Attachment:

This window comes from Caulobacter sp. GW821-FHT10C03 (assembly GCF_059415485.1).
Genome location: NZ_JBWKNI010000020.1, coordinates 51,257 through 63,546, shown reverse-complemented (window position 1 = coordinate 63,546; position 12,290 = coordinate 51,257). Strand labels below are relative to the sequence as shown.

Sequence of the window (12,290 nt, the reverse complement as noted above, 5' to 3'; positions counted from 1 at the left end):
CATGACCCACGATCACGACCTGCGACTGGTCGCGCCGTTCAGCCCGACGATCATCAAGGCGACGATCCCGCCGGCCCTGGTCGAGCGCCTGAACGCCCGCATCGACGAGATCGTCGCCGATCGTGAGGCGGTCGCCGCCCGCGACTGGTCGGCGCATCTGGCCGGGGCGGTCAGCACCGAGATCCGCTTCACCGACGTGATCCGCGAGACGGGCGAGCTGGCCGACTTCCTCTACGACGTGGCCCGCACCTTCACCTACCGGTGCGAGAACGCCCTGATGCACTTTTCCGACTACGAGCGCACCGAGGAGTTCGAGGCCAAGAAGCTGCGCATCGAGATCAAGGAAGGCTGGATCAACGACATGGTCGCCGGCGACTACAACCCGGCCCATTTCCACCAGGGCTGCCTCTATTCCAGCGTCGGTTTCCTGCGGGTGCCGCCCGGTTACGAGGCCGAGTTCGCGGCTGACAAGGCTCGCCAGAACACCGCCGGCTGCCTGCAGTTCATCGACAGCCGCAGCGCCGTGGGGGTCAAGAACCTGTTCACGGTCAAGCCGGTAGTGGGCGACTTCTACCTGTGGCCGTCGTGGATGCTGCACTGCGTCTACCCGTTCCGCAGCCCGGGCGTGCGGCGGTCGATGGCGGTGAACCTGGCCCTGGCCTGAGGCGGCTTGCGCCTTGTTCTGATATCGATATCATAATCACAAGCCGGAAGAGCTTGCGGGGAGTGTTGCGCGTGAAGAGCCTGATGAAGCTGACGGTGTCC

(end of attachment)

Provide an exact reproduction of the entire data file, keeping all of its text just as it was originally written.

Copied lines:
This window comes from Caulobacter sp. GW821-FHT10C03 (assembly GCF_059415485.1).
Genome location: NZ_JBWKNI010000020.1, coordinates 51,257 through 63,546, shown reverse-complemented (window position 1 = coordinate 63,546; position 12,290 = coordinate 51,257). Strand labels below are relative to the sequence as shown.

Sequence of the window (12,290 nt, the reverse complement as noted above, 5' to 3'; positions counted from 1 at the left end):
CATGACCCACGATCACGACCTGCGACTGGTCGCGCCGTTCAGCCCGACGATCATCAAGGCGACGATCCCGCCGGCCCTGGTCGAGCGCCTGAACGCCCGCATCGACGAGATCGTCGCCGATCGTGAGGCGGTCGCCGCCCGCGACTGGTCGGCGCATCTGGCCGGGGCGGTCAGCACCGAGATCCGCTTCACCGACGTGATCCGCGAGACGGGCGAGCTGGCCGACTTCCTCTACGACGTGGCCCGCACCTTCACCTACCGGTGCGAGAACGCCCTGATGCACTTTTCCGACTACGAGCGCACCGAGGAGTTCGAGGCCAAGAAGCTGCGCATCGAGATCAAGGAAGGCTGGATCAACGACATGGTCGCCGGCGACTACAACCCGGCCCATTTCCACCAGGGCTGCCTCTATTCCAGCGTCGGTTTCCTGCGGGTGCCGCCCGGTTACGAGGCCGAGTTCGCGGCTGACAAGGCTCGCCAGAACACCGCCGGCTGCCTGCAGTTCATCGACAGCCGCAGCGCCGTGGGGGTCAAGAACCTGTTCACGGTCAAGCCGGTAGTGGGCGACTTCTACCTGTGGCCGTCGTGGATGCTGCACTGCGTCTACCCGTTCCGCAGCCCGGGCGTGCGGCGGTCGATGGCGGTGAACCTGGCCCTGGCCTGAGGCGGCTTGCGCCTTGTTCTGATATCGATATCATAATCACAAGCCGGAAGAGCTTGCGGGGAGTGTTGCGCGTGAAGAGCCTGATGAAGCTGACGGTGTCC